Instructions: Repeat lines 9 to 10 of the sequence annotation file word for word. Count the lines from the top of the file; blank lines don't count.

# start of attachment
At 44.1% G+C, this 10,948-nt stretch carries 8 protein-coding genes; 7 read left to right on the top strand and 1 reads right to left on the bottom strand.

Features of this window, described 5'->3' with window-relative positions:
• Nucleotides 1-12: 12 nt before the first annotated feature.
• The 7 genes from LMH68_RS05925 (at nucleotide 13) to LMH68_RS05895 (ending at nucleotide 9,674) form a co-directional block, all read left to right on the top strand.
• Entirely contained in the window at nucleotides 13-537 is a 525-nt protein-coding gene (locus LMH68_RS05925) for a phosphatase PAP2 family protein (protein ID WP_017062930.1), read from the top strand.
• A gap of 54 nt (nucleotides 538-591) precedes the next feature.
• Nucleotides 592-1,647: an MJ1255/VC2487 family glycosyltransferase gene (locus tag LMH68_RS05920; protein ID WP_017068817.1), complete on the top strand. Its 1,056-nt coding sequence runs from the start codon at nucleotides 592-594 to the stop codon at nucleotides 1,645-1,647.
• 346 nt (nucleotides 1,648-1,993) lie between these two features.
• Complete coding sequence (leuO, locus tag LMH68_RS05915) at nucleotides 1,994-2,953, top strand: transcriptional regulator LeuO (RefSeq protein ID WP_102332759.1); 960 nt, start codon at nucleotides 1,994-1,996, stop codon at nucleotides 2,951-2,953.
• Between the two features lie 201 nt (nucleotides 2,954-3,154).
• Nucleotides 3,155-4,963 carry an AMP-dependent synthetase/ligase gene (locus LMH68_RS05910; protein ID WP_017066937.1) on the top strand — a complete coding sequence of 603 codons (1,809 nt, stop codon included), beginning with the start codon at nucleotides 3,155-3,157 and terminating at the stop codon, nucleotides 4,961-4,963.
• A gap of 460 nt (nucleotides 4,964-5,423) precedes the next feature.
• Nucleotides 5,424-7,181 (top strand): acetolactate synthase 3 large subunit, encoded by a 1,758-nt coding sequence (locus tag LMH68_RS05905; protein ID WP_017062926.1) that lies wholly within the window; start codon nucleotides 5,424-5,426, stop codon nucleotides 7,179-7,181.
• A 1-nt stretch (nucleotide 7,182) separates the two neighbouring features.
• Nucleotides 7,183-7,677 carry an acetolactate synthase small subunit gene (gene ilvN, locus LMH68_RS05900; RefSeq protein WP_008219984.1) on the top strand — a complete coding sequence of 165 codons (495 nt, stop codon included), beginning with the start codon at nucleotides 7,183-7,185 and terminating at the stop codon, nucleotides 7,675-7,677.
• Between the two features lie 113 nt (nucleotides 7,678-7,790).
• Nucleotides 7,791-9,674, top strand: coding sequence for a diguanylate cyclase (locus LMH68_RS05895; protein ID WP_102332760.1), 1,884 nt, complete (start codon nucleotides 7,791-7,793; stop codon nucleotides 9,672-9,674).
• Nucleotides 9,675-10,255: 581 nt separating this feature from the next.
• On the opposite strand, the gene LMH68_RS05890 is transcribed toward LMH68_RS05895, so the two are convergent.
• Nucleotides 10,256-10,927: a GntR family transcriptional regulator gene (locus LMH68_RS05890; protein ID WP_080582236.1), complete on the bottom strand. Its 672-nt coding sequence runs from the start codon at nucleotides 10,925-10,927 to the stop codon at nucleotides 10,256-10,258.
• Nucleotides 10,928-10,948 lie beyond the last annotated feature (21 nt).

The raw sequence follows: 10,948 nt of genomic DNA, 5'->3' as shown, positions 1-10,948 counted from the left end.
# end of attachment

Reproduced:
• Complete coding sequence (leuO, locus tag LMH68_RS05915) at nucleotides 1,994-2,953, top strand: transcriptional regulator LeuO (RefSeq protein ID WP_102332759.1); 960 nt, start codon at nucleotides 1,994-1,996, stop codon at nucleotides 2,951-2,953.
• Between the two features lie 201 nt (nucleotides 2,954-3,154).